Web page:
Also, performing Holy Tranity! at Café Cléopatra is quite symbolic, since the building has been a showbar since 1893 and a landmark of Montreal’s trans community for almost 40 years.

“It was one of the first underground places I ever went to, and for [drag] extravaganzas it was the place,” Montreal pop and drag icon Mado Lamotte, whose Cabaret Mado in the Village is now this city’s undisputed drag emporium, told me back in 2009. “Cleo’s is a little quiet today, but it used to be the place to impress your straight friends!”

But with Antonio Bavaro in the house – starring in both Holy Tranity! during the Montreal Fringe Festival, and his drag alter-ego Connie Lingua hosting her Cabaret Cochonne the third Saturday of each month (Cabaret Cochonne will skip June because of the Fringe fest and will next be held on July 20) – Cleopatra’s is reclaiming some of its luster.

Bavaro can feel the ghosts of generations past around him in Cleopatra’s dressing rooms, and is using the whole experience to enrich his role as Gracie. “This play amalgamates the gay world, the drag world and the transwoman world,” Bavaro says. “Back in the day we didn’t go to each other’s bars, and the difficulties that Gracie goes through in this play – as she deals with being a den mother for all these drag queens, go-go boys and transwomen at her club – many of my own real-life friends have gone through. The 1980s was such a complicated era and Montreal was clearly a very different place back then.”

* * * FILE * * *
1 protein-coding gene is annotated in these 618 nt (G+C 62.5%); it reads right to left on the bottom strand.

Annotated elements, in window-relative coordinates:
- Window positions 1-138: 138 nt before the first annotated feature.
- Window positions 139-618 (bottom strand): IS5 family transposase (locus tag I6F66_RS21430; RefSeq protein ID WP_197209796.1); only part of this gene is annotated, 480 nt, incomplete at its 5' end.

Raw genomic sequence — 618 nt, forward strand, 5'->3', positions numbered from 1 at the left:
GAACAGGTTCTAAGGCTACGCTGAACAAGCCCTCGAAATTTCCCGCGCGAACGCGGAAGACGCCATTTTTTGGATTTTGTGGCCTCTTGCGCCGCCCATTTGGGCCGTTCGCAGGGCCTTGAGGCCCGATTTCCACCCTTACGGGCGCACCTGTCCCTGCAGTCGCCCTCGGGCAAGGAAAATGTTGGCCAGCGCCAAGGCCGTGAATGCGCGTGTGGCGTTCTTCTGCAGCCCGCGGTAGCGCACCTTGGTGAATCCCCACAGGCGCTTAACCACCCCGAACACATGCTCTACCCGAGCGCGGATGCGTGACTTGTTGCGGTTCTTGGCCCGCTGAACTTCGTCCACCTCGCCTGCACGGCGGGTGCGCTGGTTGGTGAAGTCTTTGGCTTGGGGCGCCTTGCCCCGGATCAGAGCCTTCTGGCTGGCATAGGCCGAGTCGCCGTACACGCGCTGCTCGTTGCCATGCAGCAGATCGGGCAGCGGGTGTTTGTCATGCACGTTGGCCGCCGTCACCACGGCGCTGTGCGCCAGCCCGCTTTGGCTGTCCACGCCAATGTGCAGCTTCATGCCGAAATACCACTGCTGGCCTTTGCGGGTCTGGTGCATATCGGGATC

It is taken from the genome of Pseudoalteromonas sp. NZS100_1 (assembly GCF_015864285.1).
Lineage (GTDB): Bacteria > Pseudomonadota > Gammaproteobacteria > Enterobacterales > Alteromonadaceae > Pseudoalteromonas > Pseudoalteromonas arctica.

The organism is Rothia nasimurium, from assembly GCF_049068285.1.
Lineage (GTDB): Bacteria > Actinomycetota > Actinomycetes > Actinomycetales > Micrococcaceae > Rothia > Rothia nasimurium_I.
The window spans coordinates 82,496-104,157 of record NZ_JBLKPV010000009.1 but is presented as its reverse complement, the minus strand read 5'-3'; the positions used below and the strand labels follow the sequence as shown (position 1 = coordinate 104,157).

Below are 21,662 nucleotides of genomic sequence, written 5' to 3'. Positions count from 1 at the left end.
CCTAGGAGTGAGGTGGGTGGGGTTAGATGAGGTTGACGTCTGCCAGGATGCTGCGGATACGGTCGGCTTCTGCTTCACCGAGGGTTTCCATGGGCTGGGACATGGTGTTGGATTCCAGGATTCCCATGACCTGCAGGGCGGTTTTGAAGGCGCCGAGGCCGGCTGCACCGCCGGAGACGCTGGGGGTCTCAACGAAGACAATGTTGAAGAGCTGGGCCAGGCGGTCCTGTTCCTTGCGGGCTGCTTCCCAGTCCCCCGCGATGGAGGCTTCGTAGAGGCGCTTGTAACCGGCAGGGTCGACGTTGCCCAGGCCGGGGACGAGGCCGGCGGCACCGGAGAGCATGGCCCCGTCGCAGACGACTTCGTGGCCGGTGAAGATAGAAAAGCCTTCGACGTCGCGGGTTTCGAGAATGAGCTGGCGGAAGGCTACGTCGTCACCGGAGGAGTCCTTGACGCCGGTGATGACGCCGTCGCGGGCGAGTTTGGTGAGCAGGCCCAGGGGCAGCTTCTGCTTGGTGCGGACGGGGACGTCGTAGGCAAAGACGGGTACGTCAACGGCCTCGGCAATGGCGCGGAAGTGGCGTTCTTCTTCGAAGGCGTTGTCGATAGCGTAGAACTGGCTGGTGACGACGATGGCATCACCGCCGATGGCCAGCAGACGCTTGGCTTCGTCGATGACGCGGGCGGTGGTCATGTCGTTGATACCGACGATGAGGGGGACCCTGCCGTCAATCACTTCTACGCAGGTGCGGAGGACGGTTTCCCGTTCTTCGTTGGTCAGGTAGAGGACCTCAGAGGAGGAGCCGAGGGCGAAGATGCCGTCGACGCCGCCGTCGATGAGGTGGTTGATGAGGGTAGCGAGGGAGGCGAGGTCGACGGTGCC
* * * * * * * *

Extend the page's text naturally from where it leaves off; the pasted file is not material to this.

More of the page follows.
Meanwhile, Mado – bless her heart, the tramp – redubbed me “Richie Bitch” after I mistakenly spread the story that patrons at Poodles nightclub on The Main back in 1987 thought Mado was so ugly they called her “The Mutt.” Thus, I said, Mado ‘La Motte’ was born.

But the real story is even better: Mado was part of a drag trio at Poodles called the Vulva Queens and “we wanted to post flyers all over The Main. Then we thought feminists would freak out, so we decided to invent a French name because after all we were French!” Mado recalls. “We came up with the ‘Lamotte’ family name first. Then after watching a Weight Watchers video whose host Madeleine had the worst female voice I’ve ever heard, I discovered I could imitate her! So I became Mado.”

Some folks think Bavaro’s Rock’n’Roll drag alter-ego Connie Lingua is as gloriously funny, bitchy and entertaining as Mado. “I think the comparisons are happening because of our versatility,” Bavaro says. “But Mado is the true legend. She started 26 years ago now, I’ve only been around going onto 11 years. Mado was part of that cutting edge that fucked around with gender in the 1980s that we explore in Holy Tranity!, and I studied her.

“So I’m just honoured to be mentioned in the same breath as a hero of mine.”

Antonio Bavaro co-stars in Holy Tranity! at Café Cléopatra (1230 Boulevard Saint-Laurent St, 2nd Floor, Metro station St-Laurent). Five shows during the Montreal Fringe Festival: June 18-19-20-22-23. Surf to http://holytranity.com/.

Read Richard Burnett’s POP TART blog for The Montreal Gazette at http://blogs.montrealgazette.com/category/montreal/pop-tart/.

Read Burnett’s national queer-issues column Three Dollar Bill online at www.bugsburnett.blogspot.com.